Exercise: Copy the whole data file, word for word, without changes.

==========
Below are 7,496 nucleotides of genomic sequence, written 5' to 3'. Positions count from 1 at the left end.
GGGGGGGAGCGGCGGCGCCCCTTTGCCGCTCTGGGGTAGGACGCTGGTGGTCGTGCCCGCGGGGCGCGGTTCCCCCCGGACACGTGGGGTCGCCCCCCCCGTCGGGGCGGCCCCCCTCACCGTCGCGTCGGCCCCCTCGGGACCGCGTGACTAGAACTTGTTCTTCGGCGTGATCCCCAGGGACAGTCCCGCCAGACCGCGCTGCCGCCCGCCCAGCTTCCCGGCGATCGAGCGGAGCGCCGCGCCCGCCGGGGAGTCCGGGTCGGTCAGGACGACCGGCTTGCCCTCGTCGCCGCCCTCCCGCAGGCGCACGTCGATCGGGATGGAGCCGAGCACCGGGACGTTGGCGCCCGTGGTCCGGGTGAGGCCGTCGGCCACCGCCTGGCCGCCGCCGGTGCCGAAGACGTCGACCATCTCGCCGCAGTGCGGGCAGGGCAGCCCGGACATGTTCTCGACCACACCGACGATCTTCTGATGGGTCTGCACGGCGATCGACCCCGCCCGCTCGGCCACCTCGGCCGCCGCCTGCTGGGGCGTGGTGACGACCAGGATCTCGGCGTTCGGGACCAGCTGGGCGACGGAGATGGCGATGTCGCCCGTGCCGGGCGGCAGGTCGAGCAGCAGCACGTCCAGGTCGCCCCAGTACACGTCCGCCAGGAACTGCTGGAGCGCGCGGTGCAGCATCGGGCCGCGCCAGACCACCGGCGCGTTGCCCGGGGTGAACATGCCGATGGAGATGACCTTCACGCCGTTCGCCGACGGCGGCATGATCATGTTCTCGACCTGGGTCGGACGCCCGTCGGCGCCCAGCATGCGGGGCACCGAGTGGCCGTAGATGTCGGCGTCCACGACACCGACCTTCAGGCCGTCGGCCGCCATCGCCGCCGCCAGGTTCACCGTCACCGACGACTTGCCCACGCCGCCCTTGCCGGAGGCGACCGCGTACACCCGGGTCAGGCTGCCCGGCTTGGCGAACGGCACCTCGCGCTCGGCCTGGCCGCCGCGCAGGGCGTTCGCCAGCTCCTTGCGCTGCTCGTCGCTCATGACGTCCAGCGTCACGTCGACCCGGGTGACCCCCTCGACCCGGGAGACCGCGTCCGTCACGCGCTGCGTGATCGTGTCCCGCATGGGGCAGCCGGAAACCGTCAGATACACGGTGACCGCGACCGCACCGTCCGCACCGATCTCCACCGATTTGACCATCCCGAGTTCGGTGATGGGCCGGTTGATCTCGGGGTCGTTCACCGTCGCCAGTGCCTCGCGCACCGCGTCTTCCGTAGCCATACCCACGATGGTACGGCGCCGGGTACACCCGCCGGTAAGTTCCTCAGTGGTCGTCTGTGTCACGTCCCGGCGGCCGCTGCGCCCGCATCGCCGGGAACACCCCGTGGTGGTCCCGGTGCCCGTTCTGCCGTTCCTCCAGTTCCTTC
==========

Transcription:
Below are 7,496 nucleotides of genomic sequence, written 5' to 3'. Positions count from 1 at the left end.
GGGGGGGAGCGGCGGCGCCCCTTTGCCGCTCTGGGGTAGGACGCTGGTGGTCGTGCCCGCGGGGCGCGGTTCCCCCCGGACACGTGGGGTCGCCCCCCCCGTCGGGGCGGCCCCCCTCACCGTCGCGTCGGCCCCCTCGGGACCGCGTGACTAGAACTTGTTCTTCGGCGTGATCCCCAGGGACAGTCCCGCCAGACCGCGCTGCCGCCCGCCCAGCTTCCCGGCGATCGAGCGGAGCGCCGCGCCCGCCGGGGAGTCCGGGTCGGTCAGGACGACCGGCTTGCCCTCGTCGCCGCCCTCCCGCAGGCGCACGTCGATCGGGATGGAGCCGAGCACCGGGACGTTGGCGCCCGTGGTCCGGGTGAGGCCGTCGGCCACCGCCTGGCCGCCGCCGGTGCCGAAGACGTCGACCATCTCGCCGCAGTGCGGGCAGGGCAGCCCGGACATGTTCTCGACCACACCGACGATCTTCTGATGGGTCTGCACGGCGATCGACCCCGCCCGCTCGGCCACCTCGGCCGCCGCCTGCTGGGGCGTGGTGACGACCAGGATCTCGGCGTTCGGGACCAGCTGGGCGACGGAGATGGCGATGTCGCCCGTGCCGGGCGGCAGGTCGAGCAGCAGCACGTCCAGGTCGCCCCAGTACACGTCCGCCAGGAACTGCTGGAGCGCGCGGTGCAGCATCGGGCCGCGCCAGACCACCGGCGCGTTGCCCGGGGTGAACATGCCGATGGAGATGACCTTCACGCCGTTCGCCGACGGCGGCATGATCATGTTCTCGACCTGGGTCGGACGCCCGTCGGCGCCCAGCATGCGGGGCACCGAGTGGCCGTAGATGTCGGCGTCCACGACACCGACCTTCAGGCCGTCGGCCGCCATCGCCGCCGCCAGGTTCACCGTCACCGACGACTTGCCCACGCCGCCCTTGCCGGAGGCGACCGCGTACACCCGGGTCAGGCTGCCCGGCTTGGCGAACGGCACCTCGCGCTCGGCCTGGCCGCCGCGCAGGGCGTTCGCCAGCTCCTTGCGCTGCTCGTCGCTCATGACGTCCAGCGTCACGTCGACCCGGGTGACCCCCTCGACCCGGGAGACCGCGTCCGTCACGCGCTGCGTGATCGTGTCCCGCATGGGGCAGCCGGAAACCGTCAGATACACGGTGACCGCGACCGCACCGTCCGCACCGATCTCCACCGATTTGACCATCCCGAGTTCGGTGATGGGCCGGTTGATCTCGGGGTCGTTCACCGTCGCCAGTGCCTCGCGCACCGCGTCTTCCGTAGCCATACCCACGATGGTACGGCGCCGGGTACACCCGCCGGTAAGTTCCTCAGTGGTCGTCTGTGTCACGTCCCGGCGGCCGCTGCGCCCGCATCGCCGGGAACACCCCGTGGTGGTCCCGGTGCCCGTTCTGCCGTTCCTCCAGTTCCTTC